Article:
One more pitcher from last year's draft, Bauer, was selected to be here. He's made two starts in the big leagues.
"I can't say I'm surprised. I knew how good Trevor was," said Cole, who was taken first overall.
Bauer may be the first from last year's first round to make the big leagues, but he won't be the last, and he may not even be the last to debut this season. There's even been talk of Bundy being called up for late-inning work if the Orioles are the running late. One reason is because young players are cheap and even learning at the big-league level, they can produce some value.
"Those guys are such money savers, that's the way of the world right now," one scout said. "If you can bring a guy up and have him in your four hole (in the rotation) instead of paying a guy four or five million for a fourth starters. That gives you another piece. Funds are not endless, that's why a young player has so much value in the big picture. In their first year, they're almost free."
An appearance in the Futures Game doesn't guarantee anything, but it did highlight some of the game's top young arms -- with an emphasis on young. In addition to the class of 2011, the US team also featured two 20-year-olds in Arizona's Tyler Skaggs and Pittsburgh's Jameson Taillon, and 19-year-old Taijuan Walker of the Mariners.
"You hear about these guys on TV, you read about them, but it's cool to see that these guys are living up to expectations," said Hultzen.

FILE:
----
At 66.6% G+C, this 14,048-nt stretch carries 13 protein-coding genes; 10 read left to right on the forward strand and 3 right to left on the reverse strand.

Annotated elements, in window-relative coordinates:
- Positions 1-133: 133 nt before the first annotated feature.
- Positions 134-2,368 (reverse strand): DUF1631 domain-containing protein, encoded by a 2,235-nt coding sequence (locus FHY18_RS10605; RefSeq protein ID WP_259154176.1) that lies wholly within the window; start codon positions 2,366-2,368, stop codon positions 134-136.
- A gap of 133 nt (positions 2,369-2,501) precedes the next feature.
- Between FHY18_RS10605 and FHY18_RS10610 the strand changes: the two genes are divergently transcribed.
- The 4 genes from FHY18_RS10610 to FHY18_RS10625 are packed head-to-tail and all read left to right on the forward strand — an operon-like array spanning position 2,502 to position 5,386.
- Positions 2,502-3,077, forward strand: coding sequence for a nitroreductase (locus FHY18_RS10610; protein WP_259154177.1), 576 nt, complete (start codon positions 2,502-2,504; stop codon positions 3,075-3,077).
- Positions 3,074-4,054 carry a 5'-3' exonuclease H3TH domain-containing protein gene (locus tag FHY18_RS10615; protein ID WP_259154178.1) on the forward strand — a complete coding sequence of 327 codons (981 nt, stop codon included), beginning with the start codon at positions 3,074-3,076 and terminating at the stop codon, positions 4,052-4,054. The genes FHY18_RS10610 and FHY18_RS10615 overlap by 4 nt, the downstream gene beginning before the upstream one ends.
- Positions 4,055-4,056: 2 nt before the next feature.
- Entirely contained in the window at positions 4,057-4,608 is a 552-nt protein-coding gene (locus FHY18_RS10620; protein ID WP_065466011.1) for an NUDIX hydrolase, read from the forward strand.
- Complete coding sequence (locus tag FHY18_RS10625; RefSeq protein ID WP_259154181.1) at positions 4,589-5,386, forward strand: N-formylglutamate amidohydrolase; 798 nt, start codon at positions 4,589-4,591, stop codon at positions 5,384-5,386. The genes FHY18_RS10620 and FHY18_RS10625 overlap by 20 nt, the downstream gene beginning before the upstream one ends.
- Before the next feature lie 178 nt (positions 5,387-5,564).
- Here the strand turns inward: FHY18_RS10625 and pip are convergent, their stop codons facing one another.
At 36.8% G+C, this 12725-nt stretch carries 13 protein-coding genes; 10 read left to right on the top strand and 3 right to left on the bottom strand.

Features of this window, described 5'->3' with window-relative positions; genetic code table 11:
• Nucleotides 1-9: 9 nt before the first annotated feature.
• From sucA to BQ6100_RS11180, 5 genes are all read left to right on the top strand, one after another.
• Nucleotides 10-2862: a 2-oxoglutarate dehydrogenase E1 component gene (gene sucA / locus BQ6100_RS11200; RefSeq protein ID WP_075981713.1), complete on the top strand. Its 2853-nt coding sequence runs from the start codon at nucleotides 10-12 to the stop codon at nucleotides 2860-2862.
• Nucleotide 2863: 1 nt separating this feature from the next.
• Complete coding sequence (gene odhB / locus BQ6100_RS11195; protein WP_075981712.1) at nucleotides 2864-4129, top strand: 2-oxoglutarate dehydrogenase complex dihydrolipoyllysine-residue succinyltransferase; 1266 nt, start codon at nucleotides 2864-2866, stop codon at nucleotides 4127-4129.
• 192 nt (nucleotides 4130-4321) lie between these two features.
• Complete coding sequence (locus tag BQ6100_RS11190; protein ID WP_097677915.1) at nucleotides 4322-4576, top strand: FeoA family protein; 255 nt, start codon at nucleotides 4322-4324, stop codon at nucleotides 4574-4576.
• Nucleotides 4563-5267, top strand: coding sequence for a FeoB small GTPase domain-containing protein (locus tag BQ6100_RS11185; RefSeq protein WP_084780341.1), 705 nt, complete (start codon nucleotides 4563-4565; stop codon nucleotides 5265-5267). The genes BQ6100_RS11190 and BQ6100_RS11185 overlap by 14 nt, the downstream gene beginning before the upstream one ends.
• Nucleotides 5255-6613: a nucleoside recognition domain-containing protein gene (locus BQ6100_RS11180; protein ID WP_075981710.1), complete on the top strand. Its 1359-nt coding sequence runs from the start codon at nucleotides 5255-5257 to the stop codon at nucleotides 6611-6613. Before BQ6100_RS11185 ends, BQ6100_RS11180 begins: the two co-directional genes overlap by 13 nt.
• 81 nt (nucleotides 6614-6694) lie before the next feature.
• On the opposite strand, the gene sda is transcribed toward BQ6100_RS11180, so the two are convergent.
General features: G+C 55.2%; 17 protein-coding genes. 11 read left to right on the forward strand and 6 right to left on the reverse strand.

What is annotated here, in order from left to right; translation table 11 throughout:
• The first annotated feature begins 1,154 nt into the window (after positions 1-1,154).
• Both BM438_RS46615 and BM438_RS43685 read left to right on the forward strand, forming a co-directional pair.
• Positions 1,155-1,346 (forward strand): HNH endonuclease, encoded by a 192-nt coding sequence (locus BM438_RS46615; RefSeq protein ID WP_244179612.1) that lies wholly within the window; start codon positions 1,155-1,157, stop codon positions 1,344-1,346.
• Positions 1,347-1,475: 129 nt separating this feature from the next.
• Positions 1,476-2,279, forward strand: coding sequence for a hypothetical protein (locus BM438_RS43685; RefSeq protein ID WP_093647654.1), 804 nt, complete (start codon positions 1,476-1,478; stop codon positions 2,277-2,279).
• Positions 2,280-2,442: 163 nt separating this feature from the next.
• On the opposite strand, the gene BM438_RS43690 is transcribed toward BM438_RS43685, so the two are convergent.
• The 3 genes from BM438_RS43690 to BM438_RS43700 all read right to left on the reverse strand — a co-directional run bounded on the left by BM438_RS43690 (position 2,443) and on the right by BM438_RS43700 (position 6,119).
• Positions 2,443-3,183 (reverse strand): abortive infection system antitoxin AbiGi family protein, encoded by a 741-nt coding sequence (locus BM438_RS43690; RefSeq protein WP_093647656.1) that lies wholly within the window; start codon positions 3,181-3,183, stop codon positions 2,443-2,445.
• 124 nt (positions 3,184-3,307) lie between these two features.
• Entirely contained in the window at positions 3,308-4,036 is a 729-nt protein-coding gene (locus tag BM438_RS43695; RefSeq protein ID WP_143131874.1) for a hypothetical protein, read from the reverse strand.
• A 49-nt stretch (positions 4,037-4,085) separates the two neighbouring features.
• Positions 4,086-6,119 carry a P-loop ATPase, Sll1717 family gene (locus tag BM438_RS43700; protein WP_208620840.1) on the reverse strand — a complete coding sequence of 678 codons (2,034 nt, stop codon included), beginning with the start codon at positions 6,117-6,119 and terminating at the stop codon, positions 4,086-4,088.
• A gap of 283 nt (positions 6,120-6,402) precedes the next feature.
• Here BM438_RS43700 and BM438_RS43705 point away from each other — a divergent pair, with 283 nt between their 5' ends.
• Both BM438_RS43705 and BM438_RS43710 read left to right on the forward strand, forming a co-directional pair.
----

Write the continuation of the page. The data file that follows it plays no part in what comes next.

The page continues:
Barnes, who went 19th overall to Boston, noted many other years he would have gone higher than 19 and gotten a bigger bonus, even though the Connecticut native is more than happy with being a Red Sox (and the feeling is mutual, has he's gone 7-2 with a 2.44 ERA in two levels).
"I knew last year's draft was pretty loaded in terms of pitching, so I'm not surprised at all to see this many guys here," Barnes said. "All the guys have great work ethics, which you could see not just form the schools they went to, but also where they were drafted and the kind of numbers they've put up this year so far."
Reed gave up four runs (two earned) on Sunday, but he's also been impressive so far, not allowing a run in five starts at Double-A Chattanooga.
And then there's Cole, the No. 1 pick las tyear, who came in and hit 100 on the radar gun in his one inning of work.
"Last year was a talented group -- a mix of many types of talent," one scout said. "Cole is power, Hultzen had the stuff with pitchability, Bauer has deception with stuff and Bundy stuff across the board with a delivery, arm action and power stuff. It's a unique group in the fact that each did something that could have made any one of them the first overall pick."